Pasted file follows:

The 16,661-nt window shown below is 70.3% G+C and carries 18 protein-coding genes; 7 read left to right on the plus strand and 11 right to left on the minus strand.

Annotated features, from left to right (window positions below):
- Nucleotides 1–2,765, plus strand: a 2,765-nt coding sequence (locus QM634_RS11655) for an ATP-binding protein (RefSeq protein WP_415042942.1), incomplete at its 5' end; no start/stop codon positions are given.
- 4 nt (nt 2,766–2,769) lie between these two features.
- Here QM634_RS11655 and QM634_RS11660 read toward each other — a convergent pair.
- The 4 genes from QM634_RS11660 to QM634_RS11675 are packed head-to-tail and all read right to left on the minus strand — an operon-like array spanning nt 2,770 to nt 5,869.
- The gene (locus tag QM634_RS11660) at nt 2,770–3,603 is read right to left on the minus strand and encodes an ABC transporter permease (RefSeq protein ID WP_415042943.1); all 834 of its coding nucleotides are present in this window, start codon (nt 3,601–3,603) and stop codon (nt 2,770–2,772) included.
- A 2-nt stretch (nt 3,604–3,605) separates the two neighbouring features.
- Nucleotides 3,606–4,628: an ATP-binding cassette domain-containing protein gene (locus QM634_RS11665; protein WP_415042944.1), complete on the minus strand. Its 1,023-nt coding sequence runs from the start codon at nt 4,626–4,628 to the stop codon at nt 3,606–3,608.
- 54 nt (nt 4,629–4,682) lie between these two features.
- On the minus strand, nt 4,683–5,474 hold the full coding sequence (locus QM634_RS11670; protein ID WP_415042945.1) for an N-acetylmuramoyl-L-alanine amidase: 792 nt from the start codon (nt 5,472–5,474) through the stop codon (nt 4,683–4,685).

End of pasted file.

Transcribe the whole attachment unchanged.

The 16,661-nt window shown below is 70.3% G+C and carries 18 protein-coding genes; 7 read left to right on the plus strand and 11 right to left on the minus strand.

Annotated features, from left to right (window positions below):
- Nucleotides 1–2,765, plus strand: a 2,765-nt coding sequence (locus QM634_RS11655) for an ATP-binding protein (RefSeq protein WP_415042942.1), incomplete at its 5' end; no start/stop codon positions are given.
- 4 nt (nt 2,766–2,769) lie between these two features.
- Here QM634_RS11655 and QM634_RS11660 read toward each other — a convergent pair.
- The 4 genes from QM634_RS11660 to QM634_RS11675 are packed head-to-tail and all read right to left on the minus strand — an operon-like array spanning nt 2,770 to nt 5,869.
- The gene (locus tag QM634_RS11660) at nt 2,770–3,603 is read right to left on the minus strand and encodes an ABC transporter permease (RefSeq protein ID WP_415042943.1); all 834 of its coding nucleotides are present in this window, start codon (nt 3,601–3,603) and stop codon (nt 2,770–2,772) included.
- A 2-nt stretch (nt 3,604–3,605) separates the two neighbouring features.
- Nucleotides 3,606–4,628: an ATP-binding cassette domain-containing protein gene (locus QM634_RS11665; protein WP_415042944.1), complete on the minus strand. Its 1,023-nt coding sequence runs from the start codon at nt 4,626–4,628 to the stop codon at nt 3,606–3,608.
- 54 nt (nt 4,629–4,682) lie between these two features.
- On the minus strand, nt 4,683–5,474 hold the full coding sequence (locus QM634_RS11670; protein ID WP_415042945.1) for an N-acetylmuramoyl-L-alanine amidase: 792 nt from the start codon (nt 5,472–5,474) through the stop codon (nt 4,683–4,685).